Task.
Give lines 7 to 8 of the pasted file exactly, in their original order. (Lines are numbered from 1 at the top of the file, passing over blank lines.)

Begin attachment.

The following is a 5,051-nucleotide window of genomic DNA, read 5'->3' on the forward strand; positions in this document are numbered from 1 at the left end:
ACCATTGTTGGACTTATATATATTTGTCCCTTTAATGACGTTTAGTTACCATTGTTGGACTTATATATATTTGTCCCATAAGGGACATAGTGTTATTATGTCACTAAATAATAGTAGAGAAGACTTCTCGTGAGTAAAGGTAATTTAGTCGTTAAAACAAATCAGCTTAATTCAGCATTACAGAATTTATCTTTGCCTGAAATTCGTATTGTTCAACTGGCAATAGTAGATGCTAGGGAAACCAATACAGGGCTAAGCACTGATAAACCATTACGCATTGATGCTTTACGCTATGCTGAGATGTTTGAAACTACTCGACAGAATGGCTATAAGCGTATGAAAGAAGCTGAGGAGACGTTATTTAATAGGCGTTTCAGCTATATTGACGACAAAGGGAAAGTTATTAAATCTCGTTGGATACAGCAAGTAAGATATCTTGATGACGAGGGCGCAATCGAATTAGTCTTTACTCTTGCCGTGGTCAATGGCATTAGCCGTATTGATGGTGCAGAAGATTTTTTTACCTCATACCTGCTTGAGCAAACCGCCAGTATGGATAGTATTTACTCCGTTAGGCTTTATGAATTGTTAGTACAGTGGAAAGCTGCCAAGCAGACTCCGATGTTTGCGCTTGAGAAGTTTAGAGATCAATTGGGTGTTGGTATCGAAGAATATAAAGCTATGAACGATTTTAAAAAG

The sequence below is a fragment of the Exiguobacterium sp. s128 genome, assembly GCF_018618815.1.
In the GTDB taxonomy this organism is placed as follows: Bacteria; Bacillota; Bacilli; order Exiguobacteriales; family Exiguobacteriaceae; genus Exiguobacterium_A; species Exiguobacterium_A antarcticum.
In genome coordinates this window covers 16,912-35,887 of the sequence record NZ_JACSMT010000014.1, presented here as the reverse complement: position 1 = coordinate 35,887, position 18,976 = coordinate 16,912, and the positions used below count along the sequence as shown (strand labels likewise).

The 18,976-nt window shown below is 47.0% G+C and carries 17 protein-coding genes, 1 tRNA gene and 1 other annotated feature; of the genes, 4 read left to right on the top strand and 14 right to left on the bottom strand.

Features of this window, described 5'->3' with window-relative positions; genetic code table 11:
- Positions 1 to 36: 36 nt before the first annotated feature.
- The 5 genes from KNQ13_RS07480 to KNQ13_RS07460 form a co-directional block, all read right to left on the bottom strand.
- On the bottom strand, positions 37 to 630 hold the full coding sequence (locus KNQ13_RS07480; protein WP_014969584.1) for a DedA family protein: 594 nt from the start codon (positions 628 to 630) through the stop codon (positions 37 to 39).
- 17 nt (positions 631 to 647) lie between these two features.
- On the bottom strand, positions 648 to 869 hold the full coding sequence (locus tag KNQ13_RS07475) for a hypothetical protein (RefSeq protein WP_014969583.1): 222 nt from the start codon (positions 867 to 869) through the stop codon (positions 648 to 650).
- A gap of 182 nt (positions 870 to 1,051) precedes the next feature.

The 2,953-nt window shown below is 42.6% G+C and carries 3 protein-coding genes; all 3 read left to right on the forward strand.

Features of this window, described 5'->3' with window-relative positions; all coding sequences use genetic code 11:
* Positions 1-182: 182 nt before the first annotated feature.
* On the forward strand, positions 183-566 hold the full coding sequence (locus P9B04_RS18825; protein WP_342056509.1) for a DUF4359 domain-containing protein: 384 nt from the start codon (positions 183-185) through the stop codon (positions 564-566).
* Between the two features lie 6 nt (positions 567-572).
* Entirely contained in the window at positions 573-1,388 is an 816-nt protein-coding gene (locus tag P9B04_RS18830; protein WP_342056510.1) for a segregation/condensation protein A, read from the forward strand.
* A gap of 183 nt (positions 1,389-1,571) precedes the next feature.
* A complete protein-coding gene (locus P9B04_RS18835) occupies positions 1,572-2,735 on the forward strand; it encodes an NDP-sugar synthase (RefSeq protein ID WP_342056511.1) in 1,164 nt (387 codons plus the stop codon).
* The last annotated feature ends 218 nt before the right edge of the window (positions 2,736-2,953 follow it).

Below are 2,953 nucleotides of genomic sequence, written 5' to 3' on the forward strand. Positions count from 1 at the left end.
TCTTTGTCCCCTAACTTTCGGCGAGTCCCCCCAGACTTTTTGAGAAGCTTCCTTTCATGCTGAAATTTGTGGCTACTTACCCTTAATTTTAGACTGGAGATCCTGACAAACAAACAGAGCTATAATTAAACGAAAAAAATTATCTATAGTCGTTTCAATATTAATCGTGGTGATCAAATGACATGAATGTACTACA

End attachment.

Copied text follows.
Features of this window, described 5'->3' with window-relative positions; genetic code table 11:
- Positions 1 to 36: 36 nt before the first annotated feature.